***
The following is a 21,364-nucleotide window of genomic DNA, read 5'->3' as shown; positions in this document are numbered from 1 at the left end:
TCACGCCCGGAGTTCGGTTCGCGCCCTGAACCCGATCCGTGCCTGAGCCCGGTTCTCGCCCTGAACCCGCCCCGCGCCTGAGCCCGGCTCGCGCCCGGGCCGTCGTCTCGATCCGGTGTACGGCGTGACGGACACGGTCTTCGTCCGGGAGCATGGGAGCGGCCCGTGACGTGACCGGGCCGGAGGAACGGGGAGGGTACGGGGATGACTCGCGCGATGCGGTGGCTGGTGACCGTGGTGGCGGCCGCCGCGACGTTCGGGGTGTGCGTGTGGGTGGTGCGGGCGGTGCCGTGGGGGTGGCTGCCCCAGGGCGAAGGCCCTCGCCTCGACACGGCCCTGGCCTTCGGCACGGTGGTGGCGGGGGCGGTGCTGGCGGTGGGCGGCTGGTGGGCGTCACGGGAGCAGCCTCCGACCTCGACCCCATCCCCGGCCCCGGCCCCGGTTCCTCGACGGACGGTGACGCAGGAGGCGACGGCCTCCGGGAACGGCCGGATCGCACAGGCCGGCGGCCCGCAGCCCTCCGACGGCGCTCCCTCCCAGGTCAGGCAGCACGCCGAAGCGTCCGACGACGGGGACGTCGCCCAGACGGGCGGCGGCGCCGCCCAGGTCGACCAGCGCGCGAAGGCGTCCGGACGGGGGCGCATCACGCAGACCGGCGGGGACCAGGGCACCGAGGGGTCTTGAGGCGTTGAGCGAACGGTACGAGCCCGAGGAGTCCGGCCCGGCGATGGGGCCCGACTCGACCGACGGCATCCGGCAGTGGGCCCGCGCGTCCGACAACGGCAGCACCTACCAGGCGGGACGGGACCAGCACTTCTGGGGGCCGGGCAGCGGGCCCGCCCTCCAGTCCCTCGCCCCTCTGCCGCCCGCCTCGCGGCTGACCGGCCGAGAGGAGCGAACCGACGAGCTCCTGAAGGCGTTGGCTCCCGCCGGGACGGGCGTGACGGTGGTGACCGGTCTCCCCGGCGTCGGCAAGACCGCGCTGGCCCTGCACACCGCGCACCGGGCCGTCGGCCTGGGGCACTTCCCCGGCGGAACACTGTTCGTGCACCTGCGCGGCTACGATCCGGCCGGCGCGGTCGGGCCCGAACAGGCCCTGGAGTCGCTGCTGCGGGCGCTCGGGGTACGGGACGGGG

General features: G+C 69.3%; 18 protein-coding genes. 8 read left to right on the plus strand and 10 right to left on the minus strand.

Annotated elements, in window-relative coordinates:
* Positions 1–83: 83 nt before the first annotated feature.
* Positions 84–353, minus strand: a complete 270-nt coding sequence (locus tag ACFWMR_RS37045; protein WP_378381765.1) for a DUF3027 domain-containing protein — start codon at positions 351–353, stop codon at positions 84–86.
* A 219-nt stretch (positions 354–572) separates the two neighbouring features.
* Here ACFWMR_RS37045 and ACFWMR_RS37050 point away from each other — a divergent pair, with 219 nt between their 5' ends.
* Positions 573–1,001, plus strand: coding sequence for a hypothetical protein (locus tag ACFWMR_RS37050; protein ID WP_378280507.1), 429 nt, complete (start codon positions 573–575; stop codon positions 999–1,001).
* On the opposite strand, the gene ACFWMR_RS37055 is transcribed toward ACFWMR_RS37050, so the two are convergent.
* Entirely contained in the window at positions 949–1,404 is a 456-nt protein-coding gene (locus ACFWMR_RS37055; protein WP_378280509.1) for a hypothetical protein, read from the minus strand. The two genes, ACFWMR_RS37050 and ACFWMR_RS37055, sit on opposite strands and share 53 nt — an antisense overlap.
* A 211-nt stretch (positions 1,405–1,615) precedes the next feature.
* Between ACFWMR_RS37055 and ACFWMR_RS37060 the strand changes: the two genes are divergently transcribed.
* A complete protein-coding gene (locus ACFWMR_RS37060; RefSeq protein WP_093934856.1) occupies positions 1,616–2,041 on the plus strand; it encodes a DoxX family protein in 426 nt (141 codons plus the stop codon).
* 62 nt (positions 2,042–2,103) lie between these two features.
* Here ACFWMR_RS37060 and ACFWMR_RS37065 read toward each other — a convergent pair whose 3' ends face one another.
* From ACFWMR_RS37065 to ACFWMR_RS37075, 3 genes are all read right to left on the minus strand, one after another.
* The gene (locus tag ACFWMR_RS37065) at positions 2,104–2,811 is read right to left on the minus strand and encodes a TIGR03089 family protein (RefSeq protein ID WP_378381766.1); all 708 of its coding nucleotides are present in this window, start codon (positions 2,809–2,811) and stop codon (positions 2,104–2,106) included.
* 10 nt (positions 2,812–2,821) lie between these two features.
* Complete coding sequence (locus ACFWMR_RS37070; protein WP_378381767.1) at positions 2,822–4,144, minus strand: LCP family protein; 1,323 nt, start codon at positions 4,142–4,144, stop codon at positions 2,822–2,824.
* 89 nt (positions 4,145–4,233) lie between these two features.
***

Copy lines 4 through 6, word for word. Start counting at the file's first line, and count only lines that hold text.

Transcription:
Annotated elements, in window-relative coordinates:
* Positions 1–83: 83 nt before the first annotated feature.
* Positions 84–353, minus strand: a complete 270-nt coding sequence (locus tag ACFWMR_RS37045; protein WP_378381765.1) for a DUF3027 domain-containing protein — start codon at positions 351–353, stop codon at positions 84–86.